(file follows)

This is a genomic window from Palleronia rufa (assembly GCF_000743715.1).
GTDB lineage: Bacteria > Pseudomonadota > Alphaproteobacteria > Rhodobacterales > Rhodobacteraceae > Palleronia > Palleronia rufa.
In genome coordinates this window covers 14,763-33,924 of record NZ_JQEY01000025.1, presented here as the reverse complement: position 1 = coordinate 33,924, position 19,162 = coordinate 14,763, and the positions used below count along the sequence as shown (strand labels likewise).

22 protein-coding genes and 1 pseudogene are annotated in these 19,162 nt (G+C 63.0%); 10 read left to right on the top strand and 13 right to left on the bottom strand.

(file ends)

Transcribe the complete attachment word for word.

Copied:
This is a genomic window from Palleronia rufa (assembly GCF_000743715.1).
GTDB lineage: Bacteria > Pseudomonadota > Alphaproteobacteria > Rhodobacterales > Rhodobacteraceae > Palleronia > Palleronia rufa.
In genome coordinates this window covers 14,763-33,924 of record NZ_JQEY01000025.1, presented here as the reverse complement: position 1 = coordinate 33,924, position 19,162 = coordinate 14,763, and the positions used below count along the sequence as shown (strand labels likewise).

22 protein-coding genes and 1 pseudogene are annotated in these 19,162 nt (G+C 63.0%); 10 read left to right on the top strand and 13 right to left on the bottom strand.